So, how is the wine? The case came with two bottles each of: a South African chenin blanc, a Chianti Classico, a red Rully, a Maconnais, a Ribero del Duero and a Mosel riesling. Not a bad selection, but it ought to be for £180 for each delivery.

I can offer my opinion for only one of the bottles so far, a Signal Cannon Chenin Blanc 2011. With a retail price of £12.50 (or £11.25 per bottle when buying by the case), this is more than your average UK wine drinker would spend on a bottle of white wine, but then again, the average Berry Bros customer spends more than your average UK wine drinker.

As wine goes, this is what South African chenin blanc is all about. Dry but with good weight in the mouth, plenty of tropical fruits and enough acidity to hold it all together. This isn’t like chenin blanc from Vouvray, but it isn’t meant to be either.

The only problem is the price. This bottle would run at a slightly lower price at any other retailer (it is selling for £7.95 at Davy’s), but we must accept that, in some cases, there is a premium to be paid when buying from Berry Bros (that Mayfair address can’t be cheap). And then we have to consider that Berry Bros customers accept a certain quality level at all times, even when understated.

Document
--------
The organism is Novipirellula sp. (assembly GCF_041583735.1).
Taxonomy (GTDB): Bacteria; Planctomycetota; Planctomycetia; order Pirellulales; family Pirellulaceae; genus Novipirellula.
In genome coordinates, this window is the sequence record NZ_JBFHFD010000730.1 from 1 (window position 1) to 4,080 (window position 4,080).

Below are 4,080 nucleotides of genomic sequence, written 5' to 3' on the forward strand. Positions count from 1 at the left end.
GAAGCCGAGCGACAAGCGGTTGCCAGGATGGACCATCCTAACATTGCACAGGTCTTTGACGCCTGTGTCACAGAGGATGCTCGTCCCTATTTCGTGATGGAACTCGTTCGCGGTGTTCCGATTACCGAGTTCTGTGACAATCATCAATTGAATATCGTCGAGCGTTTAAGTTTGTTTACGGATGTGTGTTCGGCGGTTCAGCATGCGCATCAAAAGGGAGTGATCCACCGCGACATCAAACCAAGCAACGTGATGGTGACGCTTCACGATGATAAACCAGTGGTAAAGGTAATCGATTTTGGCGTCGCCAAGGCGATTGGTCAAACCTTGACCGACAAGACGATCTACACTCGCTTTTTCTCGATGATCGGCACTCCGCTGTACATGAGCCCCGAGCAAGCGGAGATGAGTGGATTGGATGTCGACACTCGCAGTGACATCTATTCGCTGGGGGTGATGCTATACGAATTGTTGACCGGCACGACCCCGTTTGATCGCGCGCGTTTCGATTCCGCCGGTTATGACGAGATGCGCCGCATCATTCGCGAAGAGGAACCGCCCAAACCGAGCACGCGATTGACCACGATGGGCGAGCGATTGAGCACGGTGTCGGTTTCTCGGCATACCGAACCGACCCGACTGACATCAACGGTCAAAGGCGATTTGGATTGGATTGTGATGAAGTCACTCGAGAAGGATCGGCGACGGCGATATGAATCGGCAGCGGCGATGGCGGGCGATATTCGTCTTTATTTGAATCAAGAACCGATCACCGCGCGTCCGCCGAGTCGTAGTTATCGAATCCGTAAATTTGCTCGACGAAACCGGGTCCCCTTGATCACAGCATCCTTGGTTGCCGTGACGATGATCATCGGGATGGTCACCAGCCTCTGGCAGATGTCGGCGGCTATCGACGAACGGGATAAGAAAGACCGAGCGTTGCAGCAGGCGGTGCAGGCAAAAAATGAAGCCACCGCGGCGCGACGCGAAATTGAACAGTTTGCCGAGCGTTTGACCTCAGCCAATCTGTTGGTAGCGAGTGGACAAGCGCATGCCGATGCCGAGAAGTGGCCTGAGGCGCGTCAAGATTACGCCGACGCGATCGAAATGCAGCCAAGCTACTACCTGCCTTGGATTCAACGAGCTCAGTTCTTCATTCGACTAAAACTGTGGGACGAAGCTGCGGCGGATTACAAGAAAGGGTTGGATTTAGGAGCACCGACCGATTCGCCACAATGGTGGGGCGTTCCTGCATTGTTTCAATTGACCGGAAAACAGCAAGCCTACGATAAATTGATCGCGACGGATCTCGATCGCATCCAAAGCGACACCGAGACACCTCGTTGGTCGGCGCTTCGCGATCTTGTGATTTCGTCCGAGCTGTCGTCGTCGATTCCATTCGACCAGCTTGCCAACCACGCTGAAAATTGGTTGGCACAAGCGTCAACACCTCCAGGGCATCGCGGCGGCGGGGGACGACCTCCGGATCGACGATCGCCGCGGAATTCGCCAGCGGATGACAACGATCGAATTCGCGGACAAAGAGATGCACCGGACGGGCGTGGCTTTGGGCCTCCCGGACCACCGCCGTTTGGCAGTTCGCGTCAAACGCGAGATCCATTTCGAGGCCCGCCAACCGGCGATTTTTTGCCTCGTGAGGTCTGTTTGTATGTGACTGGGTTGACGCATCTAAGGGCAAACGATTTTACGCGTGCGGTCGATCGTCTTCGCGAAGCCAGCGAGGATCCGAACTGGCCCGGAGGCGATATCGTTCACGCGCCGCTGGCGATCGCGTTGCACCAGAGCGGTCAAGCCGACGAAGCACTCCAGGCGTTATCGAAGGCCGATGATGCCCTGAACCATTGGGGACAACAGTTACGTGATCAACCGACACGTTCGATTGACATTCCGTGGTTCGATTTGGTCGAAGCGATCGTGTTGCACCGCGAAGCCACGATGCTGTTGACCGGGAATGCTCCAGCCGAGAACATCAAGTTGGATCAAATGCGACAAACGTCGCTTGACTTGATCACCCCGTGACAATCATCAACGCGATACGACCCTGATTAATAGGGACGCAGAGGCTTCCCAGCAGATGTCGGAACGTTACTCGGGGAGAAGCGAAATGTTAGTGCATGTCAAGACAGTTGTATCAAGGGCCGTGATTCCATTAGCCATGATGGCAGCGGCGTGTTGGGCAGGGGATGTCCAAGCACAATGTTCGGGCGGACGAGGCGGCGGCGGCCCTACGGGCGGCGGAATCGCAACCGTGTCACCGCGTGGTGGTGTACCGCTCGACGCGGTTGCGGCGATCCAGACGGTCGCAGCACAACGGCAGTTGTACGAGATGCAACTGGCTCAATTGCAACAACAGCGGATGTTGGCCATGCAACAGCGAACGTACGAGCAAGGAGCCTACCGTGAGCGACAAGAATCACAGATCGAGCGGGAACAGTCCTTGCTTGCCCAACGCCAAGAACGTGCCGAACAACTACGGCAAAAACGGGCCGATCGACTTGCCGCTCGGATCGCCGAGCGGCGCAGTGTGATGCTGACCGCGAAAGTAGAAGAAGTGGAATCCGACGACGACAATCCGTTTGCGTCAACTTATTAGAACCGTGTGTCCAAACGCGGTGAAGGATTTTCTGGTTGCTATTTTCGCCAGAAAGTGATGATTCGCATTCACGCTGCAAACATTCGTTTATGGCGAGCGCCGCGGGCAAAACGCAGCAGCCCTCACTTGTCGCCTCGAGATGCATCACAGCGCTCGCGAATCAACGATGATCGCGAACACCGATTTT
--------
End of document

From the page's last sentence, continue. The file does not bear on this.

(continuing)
Case in point: while Waitrose sells its Good Ordinary Claret for £4.99, the Berry Bros version runs at £9. If you’re a Berry Bros customer, there is good and ordinary and then there is good and ordinary.

Wine shop Where’s Waldo? (Wally if you’re British)

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I don’t like to admit it, but I’m a stereotypical man when it comes to shopping. Confronted by myriad options, I panic and try to rush the process, usually to my own detriment.

I have a long-running track record of coming home with bags full of new clothes only to discover they are all the wrong size.

Plus I am easily swayed by salespeople. If I tell them I want to buy product X, somehow I walk out with product Y instead – and then regret it later.

Twice now I have walked into a wine shop to buy a bottle of Au Bon Climat (they have a terrible website, by the way) only to walk out with something I probably didn’t want.

For me it seems bottles of ABC are as elusive as the Holy Grail was to Monty Python’s Graham Chapman.

It’s safe to say the buying process can be a struggle for me, so I find it unhelpful if the bottles of wine are arranged though the shop is managed by Rob Gordon from High Fidelity. Imagine if the bottles were arranged autobiographically rather than by country, region or colour.

These shops exist. Because I’ve been to them.

Finding what you want in these places is impossible without seeking help an employee. And I think that is part of the tactic, because whenever I’ve come in looking for X, they always seem to steer me, through subterfuge and sensory overload, to something else. Something more expensive. Something that, in my cynical mind, probably isn’t selling fast enough.

Now, you would think arranging a few bottles on a wine shop’s shelves is straightforward.

All you need to do, really, is have a different shelf for each country and then separate the white wines from the red wines. Then on other shelves you have space for Champagnes and sparkling wines, dessert wines, Ports, sherries and anything else.